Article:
EBA warns over NPL exposures in first covid-19 stocktake
Europe’s banking regulator has warned that not every bank is guaranteed to make it through the covid-19 crisis, as growing exposure to bad loans threatens their profitability.
The report was published on 25 May by the European Banking Authority (EBA), in the form of a “sensitivity analysis” based on the results of its 2018 stress test of the sector.
While European banks entered the coronavirus crisis with “healthy buffers”, their exposure to small and medium-size companies and consumer credit – two areas that provide higher margins in a low interest rate environment – have suffered most from the virus outbreak and are expected to present problems to financial institutions.
Based on analysis of over 100 banks across the region, the EBA said the impact of credit-risk losses on their key capital-buffer ratio — known as CET1 — could be as much as €315 billion in total.
As a result, the volume of non-performing loans (NPLs) could reach levels “similar to those recorded in the aftermath of the sovereign debt crisis”, noting that the NPL ratio in several countries and banks now stood higher than before 2008 despite continuous improvements in asset quality.
It warned that weaker banks might not survive the covid-19 crisis, including those suffering “idiosyncratic problems” at the outset and those heavily exposed to sectors affected by the crisis.
It added that there might be “an amplification of the need to consolidate and to address overcapacity in the sector”.
The EBA’s report also suggests securing new funding could be a problem for banks, noting that since February, spreads have widened substantially and new unsecured debt issuances came almost to a halt until mid-April.
According to its research, 20% of securities issued by banks will mature in the next six months, and an additional 10% will mature within one year.
EBA chairperson José Manuel Campa has said that banks will almost certainly be faced with struggling loan customers in coming months. “I’m expecting a wave of non-performing loans in the next two or three quarters. How many is difficult to say,” said Campa in an interview with Reuters.
BNP Paribas senior economist Laurent Quignon told GBRR that the new International Financial Reporting Standard (IFRS 9) will help banks deal with this, as it requires them to set aside provisions much earlier than previous standards.
“A significant part of the increase in the cost of risk has already been accounted for as of the first quarter,” he said. “While this does not mean that there will be no continuation of this increase between now and the end of 2020, it will be at a slower pace than would have been the case without IFRS 9,” added Quignon.
Campa also suggested that Europe should consider a “common approach” to help banks that will face difficulties, and suggested the €750 billion recovery fund announced by the European Commission on 27 May could play a part.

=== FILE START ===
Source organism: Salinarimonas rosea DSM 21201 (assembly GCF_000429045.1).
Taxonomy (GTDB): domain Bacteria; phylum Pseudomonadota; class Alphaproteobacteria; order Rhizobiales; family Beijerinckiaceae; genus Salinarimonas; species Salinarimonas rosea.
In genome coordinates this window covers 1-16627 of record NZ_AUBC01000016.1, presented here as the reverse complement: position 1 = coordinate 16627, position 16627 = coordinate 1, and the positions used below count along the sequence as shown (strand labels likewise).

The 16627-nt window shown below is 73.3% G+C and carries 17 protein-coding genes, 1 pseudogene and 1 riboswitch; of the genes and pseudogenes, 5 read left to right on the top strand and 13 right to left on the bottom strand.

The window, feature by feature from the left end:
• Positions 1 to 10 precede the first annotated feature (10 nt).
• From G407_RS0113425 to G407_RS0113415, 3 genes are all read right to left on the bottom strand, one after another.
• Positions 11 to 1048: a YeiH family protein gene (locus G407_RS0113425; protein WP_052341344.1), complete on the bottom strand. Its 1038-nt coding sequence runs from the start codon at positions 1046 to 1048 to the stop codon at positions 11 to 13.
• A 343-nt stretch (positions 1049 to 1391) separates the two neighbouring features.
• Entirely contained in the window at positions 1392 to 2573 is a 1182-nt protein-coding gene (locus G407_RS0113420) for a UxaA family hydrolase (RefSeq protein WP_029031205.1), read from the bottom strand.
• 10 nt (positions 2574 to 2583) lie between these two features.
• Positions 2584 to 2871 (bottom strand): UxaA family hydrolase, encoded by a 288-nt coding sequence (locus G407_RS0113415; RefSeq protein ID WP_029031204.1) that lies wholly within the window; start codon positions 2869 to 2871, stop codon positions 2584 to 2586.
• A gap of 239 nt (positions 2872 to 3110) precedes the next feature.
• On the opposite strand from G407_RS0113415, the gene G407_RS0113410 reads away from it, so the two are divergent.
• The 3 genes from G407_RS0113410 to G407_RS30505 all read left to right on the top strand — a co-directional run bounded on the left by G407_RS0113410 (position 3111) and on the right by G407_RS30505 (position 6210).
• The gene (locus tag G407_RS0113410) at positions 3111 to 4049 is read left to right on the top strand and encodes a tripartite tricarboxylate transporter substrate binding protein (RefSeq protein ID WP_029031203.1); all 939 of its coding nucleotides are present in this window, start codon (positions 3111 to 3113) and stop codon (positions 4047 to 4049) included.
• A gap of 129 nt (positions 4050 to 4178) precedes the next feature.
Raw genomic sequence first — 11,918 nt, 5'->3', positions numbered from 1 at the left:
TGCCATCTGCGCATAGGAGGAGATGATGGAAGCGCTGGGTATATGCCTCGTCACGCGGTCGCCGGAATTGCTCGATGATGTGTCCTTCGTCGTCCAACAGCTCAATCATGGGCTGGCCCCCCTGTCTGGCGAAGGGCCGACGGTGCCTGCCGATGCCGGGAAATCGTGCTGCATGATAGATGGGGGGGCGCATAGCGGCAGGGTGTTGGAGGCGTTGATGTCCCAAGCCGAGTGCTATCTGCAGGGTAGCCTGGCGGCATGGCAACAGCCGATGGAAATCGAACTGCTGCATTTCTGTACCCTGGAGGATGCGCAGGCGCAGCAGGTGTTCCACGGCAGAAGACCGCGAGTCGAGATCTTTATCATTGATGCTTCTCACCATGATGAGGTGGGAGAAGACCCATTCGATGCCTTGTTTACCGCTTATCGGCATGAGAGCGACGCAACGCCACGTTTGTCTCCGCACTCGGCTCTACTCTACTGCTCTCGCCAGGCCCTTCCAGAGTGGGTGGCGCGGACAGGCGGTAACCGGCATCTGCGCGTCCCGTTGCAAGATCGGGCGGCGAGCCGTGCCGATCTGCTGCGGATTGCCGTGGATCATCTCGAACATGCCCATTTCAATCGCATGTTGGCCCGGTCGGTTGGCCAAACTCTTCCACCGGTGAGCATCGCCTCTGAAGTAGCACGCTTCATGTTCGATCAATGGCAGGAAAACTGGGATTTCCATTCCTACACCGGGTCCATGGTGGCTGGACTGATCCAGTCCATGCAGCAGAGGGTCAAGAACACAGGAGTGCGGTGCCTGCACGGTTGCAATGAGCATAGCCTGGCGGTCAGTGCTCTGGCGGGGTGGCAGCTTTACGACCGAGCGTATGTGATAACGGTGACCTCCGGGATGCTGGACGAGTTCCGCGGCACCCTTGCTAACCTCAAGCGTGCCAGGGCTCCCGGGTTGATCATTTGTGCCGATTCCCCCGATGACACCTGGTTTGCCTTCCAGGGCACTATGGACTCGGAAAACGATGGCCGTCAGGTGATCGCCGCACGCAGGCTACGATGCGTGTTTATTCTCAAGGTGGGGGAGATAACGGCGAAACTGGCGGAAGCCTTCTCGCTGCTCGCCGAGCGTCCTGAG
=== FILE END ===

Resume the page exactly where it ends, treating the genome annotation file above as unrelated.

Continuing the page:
“That could come in the form of a TARP-style precautionary recapitalisation,” he said, referring to the 2008 Troubled Asset Relief Program (TARP) through which the US government injected billions of dollars into the country’s banks after that year’s financial crisis.
As a matter of policy, the EU could consider using the fund for banks to “avoid a scenario that jeopardises the credibility of the system” – as long as there is a level playing field, according to Fernando Mínguez of Cuatrecasas in Madrid.
He suggests the EU could coordinate and use some funds for helping banks under stress, so long as they would be applied homogenously across all member states.
“It is not unlikely that some banks will be bailed out, but if one bank is going to suffer the embarrassment, let them all do so at the same time and in the same way,” Mínguez added.
Martine Samuelian, a partner at Jeantet in Paris, says that France’s state guaranteed loans programme – which involves the government guaranteeing 90% of all new loans issues by banks – could provide valuable updates on banks’ condition as the crisis rumbles on.
“The programme will be taken into account to determine whether the French banking sector needs to be fed,” said Samuelian.
German chancellor Angela Merkel and France’s president Emmanuel Macron agreed to support the €500 billion aid package on 18 May, in a move that offers grants to European Union regions and sectors most affected by the coronavirus pandemic.
“When Germany and France take the initiative, then this encourages the opinion-making process in the EU. We will have to act European in order to get well out of this crisis,” said Merkel.
While it would likely stir up intense discussion among EU members, Mínguez says that if other sectors receive help, banks could ask why they are any different. “This is not a normal crisis. Using taxpayer money for legitimate means could be seen as more logical in this scenario,” he says.
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